Duquesne Campus Again to Host Regional Science Competition
Together, University, Schools and Industry Work to Make Region STEM-Strong
More than 800 middle and high school students will swarm the Duquesne University campus on Saturday, Feb. 7, to present results of their science projects as part of the Pennsylvania Junior Academy of Science (PJAS) Competition.
The 7th- through 12th- graders, coming from nearly 80 private and public schools in Allegheny and Westmoreland counties, will share presentations of their scientific studies in the PJAS Region 7 competition, being held for a second year at Duquesne.
"This competition brings together a natural partnership between PJAS, which is working with some of the region's brightest young science students, and the University," said Dean Philip Reeder of the Bayer School of Natural and Environmental Sciences. "Together, we are working to strengthen the STEM (science, technology, engineering and math) capabilities of our region, making sure students are aware of these opportunities."
"The PJAS science competition aligns perfectly with our initiatives to advance STEM education through a strong business-academia partnership," said Karl Haider, research fellow, Bayer MaterialScience LLC, a sponsor of the event "This event reflects a deeper commitment to building a robust STEM-educated workforce, which is critical to driving innovation that extends beyond the Pittsburgh community."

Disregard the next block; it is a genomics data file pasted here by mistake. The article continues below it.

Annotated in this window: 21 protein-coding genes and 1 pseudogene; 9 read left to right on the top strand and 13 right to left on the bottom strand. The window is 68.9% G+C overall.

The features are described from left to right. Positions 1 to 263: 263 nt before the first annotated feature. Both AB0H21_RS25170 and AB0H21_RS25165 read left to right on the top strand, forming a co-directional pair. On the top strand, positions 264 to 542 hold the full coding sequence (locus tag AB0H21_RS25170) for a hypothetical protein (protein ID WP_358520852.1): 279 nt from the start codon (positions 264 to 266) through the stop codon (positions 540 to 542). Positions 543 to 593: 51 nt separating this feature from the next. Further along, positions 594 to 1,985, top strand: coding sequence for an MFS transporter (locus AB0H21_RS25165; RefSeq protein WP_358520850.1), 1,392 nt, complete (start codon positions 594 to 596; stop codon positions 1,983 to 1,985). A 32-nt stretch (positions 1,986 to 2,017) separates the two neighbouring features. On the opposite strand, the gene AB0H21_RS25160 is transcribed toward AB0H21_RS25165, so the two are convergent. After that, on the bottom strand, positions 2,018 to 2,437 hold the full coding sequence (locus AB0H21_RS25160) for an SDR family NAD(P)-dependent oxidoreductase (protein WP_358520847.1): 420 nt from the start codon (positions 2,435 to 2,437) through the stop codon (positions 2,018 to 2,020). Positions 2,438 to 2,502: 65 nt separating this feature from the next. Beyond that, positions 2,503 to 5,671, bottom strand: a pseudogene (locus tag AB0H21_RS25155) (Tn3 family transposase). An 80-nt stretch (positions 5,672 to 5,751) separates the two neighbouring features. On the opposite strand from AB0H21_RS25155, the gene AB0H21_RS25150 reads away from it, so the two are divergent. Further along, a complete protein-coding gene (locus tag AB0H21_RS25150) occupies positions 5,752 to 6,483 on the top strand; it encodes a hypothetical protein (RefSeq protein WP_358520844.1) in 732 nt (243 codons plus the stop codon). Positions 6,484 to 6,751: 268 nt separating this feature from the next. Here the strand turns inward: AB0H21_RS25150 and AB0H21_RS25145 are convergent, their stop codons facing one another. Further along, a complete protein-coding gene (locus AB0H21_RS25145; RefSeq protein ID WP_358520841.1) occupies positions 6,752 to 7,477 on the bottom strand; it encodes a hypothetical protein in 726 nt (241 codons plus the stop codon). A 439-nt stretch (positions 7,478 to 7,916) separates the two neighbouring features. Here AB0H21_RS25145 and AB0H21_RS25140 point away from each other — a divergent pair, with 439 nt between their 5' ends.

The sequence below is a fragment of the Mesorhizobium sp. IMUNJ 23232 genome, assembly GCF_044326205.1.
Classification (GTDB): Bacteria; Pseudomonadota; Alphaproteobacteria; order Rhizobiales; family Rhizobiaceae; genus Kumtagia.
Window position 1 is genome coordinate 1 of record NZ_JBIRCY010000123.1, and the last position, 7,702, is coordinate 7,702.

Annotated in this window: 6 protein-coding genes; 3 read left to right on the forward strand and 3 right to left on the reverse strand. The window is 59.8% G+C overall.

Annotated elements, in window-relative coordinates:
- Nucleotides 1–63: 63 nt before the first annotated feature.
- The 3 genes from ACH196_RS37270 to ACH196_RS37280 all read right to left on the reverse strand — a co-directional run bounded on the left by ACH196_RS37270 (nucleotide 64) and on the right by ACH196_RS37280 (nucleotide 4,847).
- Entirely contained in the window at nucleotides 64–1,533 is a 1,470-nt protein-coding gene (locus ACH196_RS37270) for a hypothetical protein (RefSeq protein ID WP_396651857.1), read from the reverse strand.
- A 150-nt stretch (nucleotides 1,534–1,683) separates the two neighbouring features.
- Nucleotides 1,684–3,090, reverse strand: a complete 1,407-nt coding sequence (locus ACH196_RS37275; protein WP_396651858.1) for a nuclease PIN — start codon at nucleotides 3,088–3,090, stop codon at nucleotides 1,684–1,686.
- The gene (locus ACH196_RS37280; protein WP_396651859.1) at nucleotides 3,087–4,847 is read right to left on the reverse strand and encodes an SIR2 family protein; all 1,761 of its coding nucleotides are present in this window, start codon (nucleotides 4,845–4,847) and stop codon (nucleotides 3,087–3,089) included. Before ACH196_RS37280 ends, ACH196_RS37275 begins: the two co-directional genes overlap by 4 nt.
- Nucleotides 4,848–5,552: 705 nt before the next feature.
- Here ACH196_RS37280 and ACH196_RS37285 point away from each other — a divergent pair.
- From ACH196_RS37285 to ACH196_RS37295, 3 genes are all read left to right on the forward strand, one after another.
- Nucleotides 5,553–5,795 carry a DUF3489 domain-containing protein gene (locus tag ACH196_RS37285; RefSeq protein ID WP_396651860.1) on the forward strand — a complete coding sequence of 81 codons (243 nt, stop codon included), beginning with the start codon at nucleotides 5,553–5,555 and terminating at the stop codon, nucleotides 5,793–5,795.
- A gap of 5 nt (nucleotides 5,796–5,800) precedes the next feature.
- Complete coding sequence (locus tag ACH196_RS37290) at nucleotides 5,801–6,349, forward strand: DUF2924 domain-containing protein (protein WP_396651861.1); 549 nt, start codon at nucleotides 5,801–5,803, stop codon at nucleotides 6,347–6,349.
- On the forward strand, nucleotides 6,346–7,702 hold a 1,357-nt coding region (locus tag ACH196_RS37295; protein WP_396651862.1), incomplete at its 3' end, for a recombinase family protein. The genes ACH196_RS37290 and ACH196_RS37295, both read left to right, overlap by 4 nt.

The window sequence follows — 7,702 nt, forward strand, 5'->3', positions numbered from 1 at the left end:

Opportunities such as PJAS help to grow a STEM pipeline that carries through to higher education, industry and academia, said Dr. Jeff Evanseck, professor of chemistry and biochemistry who serves as the John V. Crable Chair of Undergraduate Research at Duquesne and is a coordinator for the competition.
For example, Sarah Richards of Ingram, now a Bayer Scholar and senior chemistry major at Duquesne, has made the transition from former science competition contestant to judge. The competitions, she said, "gave me the opportunity to get an idea of what research as an undergraduate would be like. This really inspired me to come to Duquesne because I knew I would be able to do undergrad research here.
"Encouraging younger students to participate is so important because we hope that we can inspire younger students in the way that we were inspired," she said.
Students have been preparing for this big moment since the beginning of the school year, some since the summer, said Susan Morgan, director of PJAS Region 7.
"This year five new schools have joined the PJAS science competition and about 50 more students are participating than last year," Morgan said. "Pittsburgh has always been in the forefront of innovative science and technology. This science explosion proves our area will remain in the lead."
For more information, visit www.pjas.net/region7.
Founded in 1878, Duquesne is consistently ranked among the nation's top Catholic universities for its award-winning faculty and tradition of academic excellence. Duquesne, a campus of nearly 9,500 graduate and undergraduate students, has been nationally recognized for its academic programs, community service and commitment to sustainability. Follow Duquesne University on Facebook, Twitter and Instagram.